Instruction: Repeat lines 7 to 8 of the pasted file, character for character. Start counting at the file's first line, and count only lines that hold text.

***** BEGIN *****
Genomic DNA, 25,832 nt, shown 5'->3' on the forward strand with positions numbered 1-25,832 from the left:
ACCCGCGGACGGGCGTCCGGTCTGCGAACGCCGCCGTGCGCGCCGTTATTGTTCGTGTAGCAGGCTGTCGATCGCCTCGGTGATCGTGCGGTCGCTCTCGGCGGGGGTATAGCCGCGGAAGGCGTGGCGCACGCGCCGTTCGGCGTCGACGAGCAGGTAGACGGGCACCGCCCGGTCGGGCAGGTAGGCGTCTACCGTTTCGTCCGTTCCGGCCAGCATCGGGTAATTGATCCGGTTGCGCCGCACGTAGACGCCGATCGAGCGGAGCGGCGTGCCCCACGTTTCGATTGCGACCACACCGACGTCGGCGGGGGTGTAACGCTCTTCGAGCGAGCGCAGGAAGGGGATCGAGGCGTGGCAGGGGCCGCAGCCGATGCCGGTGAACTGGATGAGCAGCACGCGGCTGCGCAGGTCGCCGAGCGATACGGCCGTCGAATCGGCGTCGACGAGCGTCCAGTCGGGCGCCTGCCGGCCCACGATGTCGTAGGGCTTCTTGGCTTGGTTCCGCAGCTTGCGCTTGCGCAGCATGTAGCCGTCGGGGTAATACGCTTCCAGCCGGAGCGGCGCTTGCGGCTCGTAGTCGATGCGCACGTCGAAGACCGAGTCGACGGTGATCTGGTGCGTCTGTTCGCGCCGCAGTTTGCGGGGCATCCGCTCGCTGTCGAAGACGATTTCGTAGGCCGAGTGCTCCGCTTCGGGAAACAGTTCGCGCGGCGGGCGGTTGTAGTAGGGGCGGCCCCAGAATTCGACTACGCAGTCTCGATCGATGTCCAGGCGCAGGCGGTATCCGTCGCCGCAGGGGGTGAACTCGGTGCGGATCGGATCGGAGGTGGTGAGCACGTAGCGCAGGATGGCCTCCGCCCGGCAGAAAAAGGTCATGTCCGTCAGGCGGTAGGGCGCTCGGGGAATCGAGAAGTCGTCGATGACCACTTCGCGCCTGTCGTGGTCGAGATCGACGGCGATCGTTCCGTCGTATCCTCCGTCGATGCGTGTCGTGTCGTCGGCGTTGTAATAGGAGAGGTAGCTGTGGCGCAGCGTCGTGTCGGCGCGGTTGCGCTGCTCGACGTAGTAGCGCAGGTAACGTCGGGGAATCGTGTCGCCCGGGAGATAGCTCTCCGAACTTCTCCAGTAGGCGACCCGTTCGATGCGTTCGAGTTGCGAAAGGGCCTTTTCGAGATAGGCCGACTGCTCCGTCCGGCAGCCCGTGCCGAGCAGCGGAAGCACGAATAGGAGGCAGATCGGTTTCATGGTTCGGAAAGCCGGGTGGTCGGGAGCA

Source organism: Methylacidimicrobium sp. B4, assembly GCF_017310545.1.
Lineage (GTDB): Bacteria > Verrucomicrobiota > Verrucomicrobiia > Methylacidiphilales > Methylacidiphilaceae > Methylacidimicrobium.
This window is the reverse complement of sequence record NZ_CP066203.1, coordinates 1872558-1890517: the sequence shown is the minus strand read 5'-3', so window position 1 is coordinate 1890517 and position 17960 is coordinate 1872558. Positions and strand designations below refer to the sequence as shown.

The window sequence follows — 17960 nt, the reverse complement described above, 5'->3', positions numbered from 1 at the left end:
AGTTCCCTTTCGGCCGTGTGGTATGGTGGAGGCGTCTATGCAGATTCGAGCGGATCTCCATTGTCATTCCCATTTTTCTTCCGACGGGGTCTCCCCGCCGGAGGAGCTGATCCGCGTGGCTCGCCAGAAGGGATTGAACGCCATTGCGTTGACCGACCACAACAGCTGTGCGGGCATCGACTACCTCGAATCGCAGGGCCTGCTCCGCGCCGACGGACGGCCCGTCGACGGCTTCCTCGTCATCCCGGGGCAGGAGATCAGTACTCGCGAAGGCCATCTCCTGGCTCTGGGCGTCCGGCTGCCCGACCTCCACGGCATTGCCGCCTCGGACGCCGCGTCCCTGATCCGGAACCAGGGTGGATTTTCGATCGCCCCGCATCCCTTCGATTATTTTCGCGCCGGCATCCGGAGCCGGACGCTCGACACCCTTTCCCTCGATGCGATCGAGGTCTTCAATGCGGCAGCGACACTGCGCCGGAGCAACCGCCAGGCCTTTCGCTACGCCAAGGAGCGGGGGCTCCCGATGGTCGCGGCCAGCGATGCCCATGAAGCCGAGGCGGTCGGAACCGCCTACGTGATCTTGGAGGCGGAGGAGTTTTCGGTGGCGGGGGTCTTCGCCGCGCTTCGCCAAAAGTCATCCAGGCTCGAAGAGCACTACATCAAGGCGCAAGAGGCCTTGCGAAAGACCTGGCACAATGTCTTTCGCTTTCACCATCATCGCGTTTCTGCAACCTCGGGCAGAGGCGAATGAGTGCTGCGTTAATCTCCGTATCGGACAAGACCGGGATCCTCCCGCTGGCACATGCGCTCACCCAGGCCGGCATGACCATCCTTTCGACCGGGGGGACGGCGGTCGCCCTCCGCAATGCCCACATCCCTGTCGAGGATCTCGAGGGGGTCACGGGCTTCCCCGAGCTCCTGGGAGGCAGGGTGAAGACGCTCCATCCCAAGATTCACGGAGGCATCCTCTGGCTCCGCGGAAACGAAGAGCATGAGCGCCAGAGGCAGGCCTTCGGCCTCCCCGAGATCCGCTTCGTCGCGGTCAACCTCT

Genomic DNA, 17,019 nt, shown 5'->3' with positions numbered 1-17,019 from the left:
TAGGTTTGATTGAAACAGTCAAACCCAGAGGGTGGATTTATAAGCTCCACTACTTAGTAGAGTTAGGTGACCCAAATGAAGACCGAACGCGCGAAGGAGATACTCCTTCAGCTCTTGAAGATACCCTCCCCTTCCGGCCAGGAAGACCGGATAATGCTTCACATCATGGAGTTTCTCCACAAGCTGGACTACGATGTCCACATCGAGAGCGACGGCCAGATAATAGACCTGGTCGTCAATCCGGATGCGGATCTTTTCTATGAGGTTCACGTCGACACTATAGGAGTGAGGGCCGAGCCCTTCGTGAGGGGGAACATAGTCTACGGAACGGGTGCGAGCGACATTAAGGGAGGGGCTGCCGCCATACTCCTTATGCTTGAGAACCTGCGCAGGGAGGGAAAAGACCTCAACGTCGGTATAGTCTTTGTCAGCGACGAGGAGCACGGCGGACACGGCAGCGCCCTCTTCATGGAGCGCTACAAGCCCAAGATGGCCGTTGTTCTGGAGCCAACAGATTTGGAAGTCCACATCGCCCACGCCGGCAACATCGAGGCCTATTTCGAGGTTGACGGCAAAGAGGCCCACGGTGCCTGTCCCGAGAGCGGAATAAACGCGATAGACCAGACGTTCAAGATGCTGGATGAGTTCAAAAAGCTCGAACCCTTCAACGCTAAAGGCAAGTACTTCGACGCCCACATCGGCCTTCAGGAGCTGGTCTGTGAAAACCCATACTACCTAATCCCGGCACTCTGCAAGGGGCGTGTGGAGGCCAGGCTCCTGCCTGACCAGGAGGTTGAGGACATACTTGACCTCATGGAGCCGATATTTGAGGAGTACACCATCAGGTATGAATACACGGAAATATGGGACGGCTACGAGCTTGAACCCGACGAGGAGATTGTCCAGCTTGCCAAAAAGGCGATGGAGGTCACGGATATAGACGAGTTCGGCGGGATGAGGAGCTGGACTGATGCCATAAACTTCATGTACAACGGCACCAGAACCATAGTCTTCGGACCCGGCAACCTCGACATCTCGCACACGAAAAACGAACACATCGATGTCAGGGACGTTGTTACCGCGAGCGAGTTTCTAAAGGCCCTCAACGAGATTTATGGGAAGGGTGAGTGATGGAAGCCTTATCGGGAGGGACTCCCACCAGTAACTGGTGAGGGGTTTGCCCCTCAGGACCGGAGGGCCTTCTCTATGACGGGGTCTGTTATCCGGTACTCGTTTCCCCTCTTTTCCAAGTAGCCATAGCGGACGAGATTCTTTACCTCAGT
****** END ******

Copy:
AGTTCCCTTTCGGCCGTGTGGTATGGTGGAGGCGTCTATGCAGATTCGAGCGGATCTCCATTGTCATTCCCATTTTTCTTCCGACGGGGTCTCCCCGCCGGAGGAGCTGATCCGCGTGGCTCGCCAGAAGGGATTGAACGCCATTGCGTTGACCGACCACAACAGCTGTGCGGGCATCGACTACCTCGAATCGCAGGGCCTGCTCCGCGCCGACGGACGGCCCGTCGACGGCTTCCTCGTCATCCCGGGGCAGGAGATCAGTACTCGCGAAGGCCATCTCCTGGCTCTGGGCGTCCGGCTGCCCGACCTCCACGGCATTGCCGCCTCGGACGCCGCGTCCCTGATCCGGAACCAGGGTGGATTTTCGATCGCCCCGCATCCCTTCGATTATTTTCGCGCCGGCATCCGGAGCCGGACGCTCGACACCCTTTCCCTCGATGCGATCGAGGTCTTCAATGCGGCAGCGACACTGCGCCGGAGCAACCGCCAGGCCTTTCGCTACGCCAAGGAGCGGGGGCTCCCGATGGTCGCGGCCAGCGATGCCCATGAAGCCGAGGCGGTCGGAACCGCCTACGTGATCTTGGAGGCGGAGGAGTTTTCGGTGGCGGGGGTCTTCGCCGCGCTTCGCCAAAAGTCATCCAGGCTCGAAGAGCACTACATCAAGGCGCAAGAGGCCTTGCGAAAGACCTGGCACAATGTCTTTCGCTTTCACCATCATCGCGTTTCTGCAACCTCGGGCAGAGGCGAATGAGTGCTGCGTTAATCTCCGTATCGGACAAGACCGGGATCCTCCCGCTGGCACATGCGCTCACCCAGGCCGGCATGACCATCCTTTCGACCGGGGGGACGGCGGTCGCCCTCCGCAATGCCCACATCCCTGTCGAGGATCTCGAGGGGGTCACGGGCTTCCCCGAGCTCCTGGGAGGCAGGGTGAAGACGCTCCATCCCAAGATTCACGGAGGCATCCTCTGGCTCCGCGGAAACGAAGAGCATGAGCGCCAGAGGCAGGCCTTCGGCCTCCCCGAGATCCGCTTCGTCGCGGTCAACCTCT

Genomic DNA, 17,019 nt, shown 5'->3' with positions numbered 1-17,019 from the left: